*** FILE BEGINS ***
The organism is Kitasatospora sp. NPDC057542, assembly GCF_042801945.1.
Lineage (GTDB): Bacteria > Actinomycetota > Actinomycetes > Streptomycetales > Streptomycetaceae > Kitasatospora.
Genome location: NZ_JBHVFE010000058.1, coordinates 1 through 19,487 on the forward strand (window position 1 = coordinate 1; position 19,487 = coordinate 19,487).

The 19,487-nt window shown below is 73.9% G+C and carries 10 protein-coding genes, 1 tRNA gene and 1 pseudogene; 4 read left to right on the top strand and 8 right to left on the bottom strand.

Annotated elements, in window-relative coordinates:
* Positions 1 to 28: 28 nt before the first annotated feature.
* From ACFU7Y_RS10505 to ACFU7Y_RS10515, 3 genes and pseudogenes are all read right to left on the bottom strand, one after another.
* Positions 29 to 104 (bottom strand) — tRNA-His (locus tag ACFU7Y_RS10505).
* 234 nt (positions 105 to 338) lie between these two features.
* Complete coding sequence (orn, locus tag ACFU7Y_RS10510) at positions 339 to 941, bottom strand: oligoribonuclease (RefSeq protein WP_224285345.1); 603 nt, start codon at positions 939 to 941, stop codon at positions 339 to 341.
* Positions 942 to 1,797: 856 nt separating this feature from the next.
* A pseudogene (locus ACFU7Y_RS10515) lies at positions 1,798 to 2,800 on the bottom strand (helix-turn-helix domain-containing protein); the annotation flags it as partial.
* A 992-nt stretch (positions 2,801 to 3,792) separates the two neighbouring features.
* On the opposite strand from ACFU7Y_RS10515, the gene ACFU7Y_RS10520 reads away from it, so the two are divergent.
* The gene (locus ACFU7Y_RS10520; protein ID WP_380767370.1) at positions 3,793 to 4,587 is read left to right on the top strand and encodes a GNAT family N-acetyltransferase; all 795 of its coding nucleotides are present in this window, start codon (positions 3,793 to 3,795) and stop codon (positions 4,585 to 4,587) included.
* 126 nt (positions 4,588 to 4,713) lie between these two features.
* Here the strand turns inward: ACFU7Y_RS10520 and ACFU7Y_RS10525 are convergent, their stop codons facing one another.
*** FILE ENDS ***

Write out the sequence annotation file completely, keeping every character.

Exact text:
The organism is Kitasatospora sp. NPDC057542, assembly GCF_042801945.1.
Lineage (GTDB): Bacteria > Actinomycetota > Actinomycetes > Streptomycetales > Streptomycetaceae > Kitasatospora.
Genome location: NZ_JBHVFE010000058.1, coordinates 1 through 19,487 on the forward strand (window position 1 = coordinate 1; position 19,487 = coordinate 19,487).

The 19,487-nt window shown below is 73.9% G+C and carries 10 protein-coding genes, 1 tRNA gene and 1 pseudogene; 4 read left to right on the top strand and 8 right to left on the bottom strand.

Annotated elements, in window-relative coordinates:
* Positions 1 to 28: 28 nt before the first annotated feature.
* From ACFU7Y_RS10505 to ACFU7Y_RS10515, 3 genes and pseudogenes are all read right to left on the bottom strand, one after another.
* Positions 29 to 104 (bottom strand) — tRNA-His (locus tag ACFU7Y_RS10505).
* 234 nt (positions 105 to 338) lie between these two features.
* Complete coding sequence (orn, locus tag ACFU7Y_RS10510) at positions 339 to 941, bottom strand: oligoribonuclease (RefSeq protein WP_224285345.1); 603 nt, start codon at positions 939 to 941, stop codon at positions 339 to 341.
* Positions 942 to 1,797: 856 nt separating this feature from the next.
* A pseudogene (locus ACFU7Y_RS10515) lies at positions 1,798 to 2,800 on the bottom strand (helix-turn-helix domain-containing protein); the annotation flags it as partial.
* A 992-nt stretch (positions 2,801 to 3,792) separates the two neighbouring features.
* On the opposite strand from ACFU7Y_RS10515, the gene ACFU7Y_RS10520 reads away from it, so the two are divergent.
* The gene (locus ACFU7Y_RS10520; protein ID WP_380767370.1) at positions 3,793 to 4,587 is read left to right on the top strand and encodes a GNAT family N-acetyltransferase; all 795 of its coding nucleotides are present in this window, start codon (positions 3,793 to 3,795) and stop codon (positions 4,585 to 4,587) included.
* 126 nt (positions 4,588 to 4,713) lie between these two features.
* Here the strand turns inward: ACFU7Y_RS10520 and ACFU7Y_RS10525 are convergent, their stop codons facing one another.